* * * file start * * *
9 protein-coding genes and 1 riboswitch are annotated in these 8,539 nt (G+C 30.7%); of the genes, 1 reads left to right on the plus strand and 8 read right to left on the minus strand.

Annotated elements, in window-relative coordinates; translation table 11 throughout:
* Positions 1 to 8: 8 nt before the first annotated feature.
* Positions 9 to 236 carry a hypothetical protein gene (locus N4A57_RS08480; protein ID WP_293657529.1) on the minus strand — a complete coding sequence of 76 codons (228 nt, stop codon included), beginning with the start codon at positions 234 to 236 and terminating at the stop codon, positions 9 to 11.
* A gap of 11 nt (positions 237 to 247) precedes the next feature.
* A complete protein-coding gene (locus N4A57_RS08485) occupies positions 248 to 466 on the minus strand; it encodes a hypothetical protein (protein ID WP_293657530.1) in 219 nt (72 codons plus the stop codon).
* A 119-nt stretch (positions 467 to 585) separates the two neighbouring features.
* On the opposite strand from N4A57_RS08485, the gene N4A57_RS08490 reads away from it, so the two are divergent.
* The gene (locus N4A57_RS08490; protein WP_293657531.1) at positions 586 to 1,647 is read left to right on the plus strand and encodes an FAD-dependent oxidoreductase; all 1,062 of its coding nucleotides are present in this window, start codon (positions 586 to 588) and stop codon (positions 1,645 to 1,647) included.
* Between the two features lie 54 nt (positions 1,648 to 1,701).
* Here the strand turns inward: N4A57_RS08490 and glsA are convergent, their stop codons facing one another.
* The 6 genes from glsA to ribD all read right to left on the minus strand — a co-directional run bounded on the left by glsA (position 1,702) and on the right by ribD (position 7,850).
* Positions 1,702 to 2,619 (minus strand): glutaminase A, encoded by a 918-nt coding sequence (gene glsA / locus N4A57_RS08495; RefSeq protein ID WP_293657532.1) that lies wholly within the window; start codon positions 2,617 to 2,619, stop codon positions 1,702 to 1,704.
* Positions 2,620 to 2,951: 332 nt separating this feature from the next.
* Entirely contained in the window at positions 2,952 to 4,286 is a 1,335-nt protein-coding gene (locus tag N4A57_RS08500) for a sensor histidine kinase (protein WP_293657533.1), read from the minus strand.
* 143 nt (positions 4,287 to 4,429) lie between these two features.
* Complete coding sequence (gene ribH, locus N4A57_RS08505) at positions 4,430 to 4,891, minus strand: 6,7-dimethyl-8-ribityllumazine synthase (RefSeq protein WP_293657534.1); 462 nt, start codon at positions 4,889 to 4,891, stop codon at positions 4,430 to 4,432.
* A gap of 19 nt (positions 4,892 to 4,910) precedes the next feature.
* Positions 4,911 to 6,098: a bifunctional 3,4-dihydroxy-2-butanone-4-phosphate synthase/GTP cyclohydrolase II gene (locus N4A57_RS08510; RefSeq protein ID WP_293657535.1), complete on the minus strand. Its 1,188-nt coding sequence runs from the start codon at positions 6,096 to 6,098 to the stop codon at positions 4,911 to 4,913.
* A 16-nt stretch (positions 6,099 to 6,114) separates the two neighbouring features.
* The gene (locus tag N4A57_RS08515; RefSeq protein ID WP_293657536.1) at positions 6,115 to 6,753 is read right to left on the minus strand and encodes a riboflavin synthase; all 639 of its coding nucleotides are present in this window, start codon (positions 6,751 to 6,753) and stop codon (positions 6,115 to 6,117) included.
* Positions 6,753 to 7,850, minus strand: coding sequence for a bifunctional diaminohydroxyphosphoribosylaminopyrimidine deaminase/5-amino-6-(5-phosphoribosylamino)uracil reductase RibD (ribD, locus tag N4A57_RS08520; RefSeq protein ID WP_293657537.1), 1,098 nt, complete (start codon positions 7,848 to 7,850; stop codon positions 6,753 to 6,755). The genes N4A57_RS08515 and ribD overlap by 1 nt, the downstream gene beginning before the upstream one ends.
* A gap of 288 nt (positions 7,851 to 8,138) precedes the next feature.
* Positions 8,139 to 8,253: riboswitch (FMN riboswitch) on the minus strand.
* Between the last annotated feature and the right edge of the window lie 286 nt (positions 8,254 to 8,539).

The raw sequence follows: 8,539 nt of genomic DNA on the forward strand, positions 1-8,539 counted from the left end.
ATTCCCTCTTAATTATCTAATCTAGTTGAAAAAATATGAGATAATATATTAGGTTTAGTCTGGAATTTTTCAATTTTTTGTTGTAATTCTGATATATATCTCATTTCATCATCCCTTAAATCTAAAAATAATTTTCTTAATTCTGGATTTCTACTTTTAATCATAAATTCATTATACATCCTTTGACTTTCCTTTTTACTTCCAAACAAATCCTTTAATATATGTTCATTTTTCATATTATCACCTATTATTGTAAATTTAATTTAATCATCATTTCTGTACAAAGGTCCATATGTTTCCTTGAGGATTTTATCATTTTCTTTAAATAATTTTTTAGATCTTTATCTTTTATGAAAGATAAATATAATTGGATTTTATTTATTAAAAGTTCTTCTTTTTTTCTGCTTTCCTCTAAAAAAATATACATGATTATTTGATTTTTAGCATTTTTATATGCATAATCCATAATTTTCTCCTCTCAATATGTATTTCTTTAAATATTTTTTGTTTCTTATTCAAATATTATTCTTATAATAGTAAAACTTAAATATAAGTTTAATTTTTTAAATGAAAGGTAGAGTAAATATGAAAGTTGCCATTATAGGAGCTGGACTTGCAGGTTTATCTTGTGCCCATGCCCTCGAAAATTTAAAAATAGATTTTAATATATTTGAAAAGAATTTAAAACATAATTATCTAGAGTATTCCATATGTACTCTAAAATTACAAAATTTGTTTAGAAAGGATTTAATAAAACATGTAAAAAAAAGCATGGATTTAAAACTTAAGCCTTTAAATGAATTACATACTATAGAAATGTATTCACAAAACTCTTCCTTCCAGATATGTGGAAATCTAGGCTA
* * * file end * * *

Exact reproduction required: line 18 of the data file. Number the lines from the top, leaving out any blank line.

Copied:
* A gap of 19 nt (positions 4,892 to 4,910) precedes the next feature.